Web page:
My sister Joni is a book-lover. Yesterday she went to a large book sale, looking in particular for picture books for her grandchildren. After shopping for a while and selecting quite a stack, she took the books to the check-out desk and asked the clerk to hold them for her while she continued to shop.
When she finished shopping, she went to the desk to pay for the books she had chosen. The clerk looked at first flustered and then apologetic.
“Another woman told me we were holding those books for her,” she said. “She has already paid for them and left the shop.”
I once worked with a young woman who loved nice clothes. One Monday morning she was wearing a new mid-calf sheath that looked especially nice on her. I complimented her on it and then noticed something awry. The price tag was sticking out of the neck opening in the back of the dress.
“Ooops,” I said. “The price tag on your dress is sticking out. Let me cut it off for you.”
“No!” she snapped. “Don’t cut it off. I bought this dress to wear to church yesterday for Easter. I’m wearing it again today. Then I’m going to return it to the store and say it didn’t fit. I do it all the time.”
When I was teaching English to adults many years ago, a student came to me at the end of class. She told me she could not submit her term paper, though it was due.
As she was driving to class that day, she said, she had car trouble. She stopped at a garage to have a mechanic look at her car. For some reason, she took her term paper into the garage with her and accidentally left it there. Since the paper was still at the garage, she wanted me to excuse her from turning it in on that date.
I said, “Go back to the garage and get your paper and turn it in to me before the end of the day.”
The student called me later in the day and told me she went back to the garage and found her paper, but it had gotten covered with grease. She knew I wouldn’t want to read a term paper that was messy.
I told her to bring the paper to me anyway. I would evaluate only its content, not its appearance.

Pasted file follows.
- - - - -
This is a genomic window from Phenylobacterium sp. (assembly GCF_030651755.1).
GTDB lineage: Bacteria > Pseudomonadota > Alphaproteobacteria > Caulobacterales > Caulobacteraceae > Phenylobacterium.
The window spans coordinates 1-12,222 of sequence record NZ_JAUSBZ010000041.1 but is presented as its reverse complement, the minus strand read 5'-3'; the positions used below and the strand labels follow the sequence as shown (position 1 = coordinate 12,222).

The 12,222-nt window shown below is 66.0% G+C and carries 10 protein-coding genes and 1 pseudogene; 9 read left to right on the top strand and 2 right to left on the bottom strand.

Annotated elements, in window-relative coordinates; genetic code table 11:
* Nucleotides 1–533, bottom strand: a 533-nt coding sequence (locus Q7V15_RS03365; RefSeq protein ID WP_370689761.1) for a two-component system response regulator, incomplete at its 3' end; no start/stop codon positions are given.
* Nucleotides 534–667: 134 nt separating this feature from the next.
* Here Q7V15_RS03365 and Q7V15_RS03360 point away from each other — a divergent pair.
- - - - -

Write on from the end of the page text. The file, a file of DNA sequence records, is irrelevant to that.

I never saw the paper, and the woman eventually stopped attending class.
The untruths described above are fairly insignificant. But, if I know nothing else about the women depicted, I know they are not completely honest. This proves the saying, Tell a lie once and all your truths become questionable. (Pinterest)
When I was a little girl, the words lie, liar, and lying were not used in our house. An untruth was referred to as a story. The one telling the story was a storyteller, and the act itself was referred to as storytelling.
If my mother suspected I was being less than truthful, she asked me, “Are you telling me the truth or are you telling me a story?”
In the three scenarios above, the woman who took the books that were not hers, the woman who “borrowed” a dress from a store, and the woman who failed to turn in her term paper all told stories.
I wouldn’t ask either one of these storytellers to housesit for me or to hold my purse while I was in the restroom. Trust that has been broken is hard to put back together.
Luke 16:10 reads, “Whoever can be trusted with very little can also be trusted with much, and whoever is dishonest with very little will also be dishonest with much.”
That is why a mom drags her kid back to the convenience store to return a swiped candy bar. She knows that a stolen candy bar today may be a stolen car years later.
Limit your storytelling to the sweet fairytales you tell your children at bedtime. Demand complete honesty from them, and from yourself.